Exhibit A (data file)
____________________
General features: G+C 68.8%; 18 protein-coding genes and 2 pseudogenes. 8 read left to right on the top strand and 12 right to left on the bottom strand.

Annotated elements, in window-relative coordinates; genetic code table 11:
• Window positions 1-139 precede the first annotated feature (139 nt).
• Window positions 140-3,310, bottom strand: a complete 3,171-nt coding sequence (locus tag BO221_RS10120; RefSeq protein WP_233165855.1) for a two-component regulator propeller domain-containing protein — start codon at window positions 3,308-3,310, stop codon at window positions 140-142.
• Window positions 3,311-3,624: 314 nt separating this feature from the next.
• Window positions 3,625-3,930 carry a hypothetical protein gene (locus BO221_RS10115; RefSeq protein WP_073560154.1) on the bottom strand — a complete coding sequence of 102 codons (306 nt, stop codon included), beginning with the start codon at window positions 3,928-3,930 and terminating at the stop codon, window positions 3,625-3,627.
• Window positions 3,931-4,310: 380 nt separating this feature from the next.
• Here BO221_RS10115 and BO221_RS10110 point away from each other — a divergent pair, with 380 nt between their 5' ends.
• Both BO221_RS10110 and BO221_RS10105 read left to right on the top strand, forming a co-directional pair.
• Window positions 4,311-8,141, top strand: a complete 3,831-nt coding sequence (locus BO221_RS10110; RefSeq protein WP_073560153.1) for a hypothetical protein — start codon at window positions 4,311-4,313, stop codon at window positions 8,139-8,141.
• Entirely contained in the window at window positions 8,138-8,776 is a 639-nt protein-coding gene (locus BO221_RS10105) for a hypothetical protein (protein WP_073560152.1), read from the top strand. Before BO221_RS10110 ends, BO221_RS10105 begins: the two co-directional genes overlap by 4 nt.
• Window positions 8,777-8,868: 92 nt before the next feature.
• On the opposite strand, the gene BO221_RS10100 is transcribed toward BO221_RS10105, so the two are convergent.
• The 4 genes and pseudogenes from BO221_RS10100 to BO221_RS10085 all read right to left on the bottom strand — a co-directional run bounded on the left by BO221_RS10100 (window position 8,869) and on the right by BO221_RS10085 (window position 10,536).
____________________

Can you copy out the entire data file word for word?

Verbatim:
General features: G+C 68.8%; 18 protein-coding genes and 2 pseudogenes. 8 read left to right on the top strand and 12 right to left on the bottom strand.

Annotated elements, in window-relative coordinates; genetic code table 11:
• Window positions 1-139 precede the first annotated feature (139 nt).
• Window positions 140-3,310, bottom strand: a complete 3,171-nt coding sequence (locus tag BO221_RS10120; RefSeq protein WP_233165855.1) for a two-component regulator propeller domain-containing protein — start codon at window positions 3,308-3,310, stop codon at window positions 140-142.
• Window positions 3,311-3,624: 314 nt separating this feature from the next.
• Window positions 3,625-3,930 carry a hypothetical protein gene (locus BO221_RS10115; RefSeq protein WP_073560154.1) on the bottom strand — a complete coding sequence of 102 codons (306 nt, stop codon included), beginning with the start codon at window positions 3,928-3,930 and terminating at the stop codon, window positions 3,625-3,627.
• Window positions 3,931-4,310: 380 nt separating this feature from the next.
• Here BO221_RS10115 and BO221_RS10110 point away from each other — a divergent pair, with 380 nt between their 5' ends.
• Both BO221_RS10110 and BO221_RS10105 read left to right on the top strand, forming a co-directional pair.
• Window positions 4,311-8,141, top strand: a complete 3,831-nt coding sequence (locus BO221_RS10110; RefSeq protein WP_073560153.1) for a hypothetical protein — start codon at window positions 4,311-4,313, stop codon at window positions 8,139-8,141.
• Entirely contained in the window at window positions 8,138-8,776 is a 639-nt protein-coding gene (locus BO221_RS10105) for a hypothetical protein (protein WP_073560152.1), read from the top strand. Before BO221_RS10110 ends, BO221_RS10105 begins: the two co-directional genes overlap by 4 nt.
• Window positions 8,777-8,868: 92 nt before the next feature.
• On the opposite strand, the gene BO221_RS10100 is transcribed toward BO221_RS10105, so the two are convergent.
• The 4 genes and pseudogenes from BO221_RS10100 to BO221_RS10085 all read right to left on the bottom strand — a co-directional run bounded on the left by BO221_RS10100 (window position 8,869) and on the right by BO221_RS10085 (window position 10,536).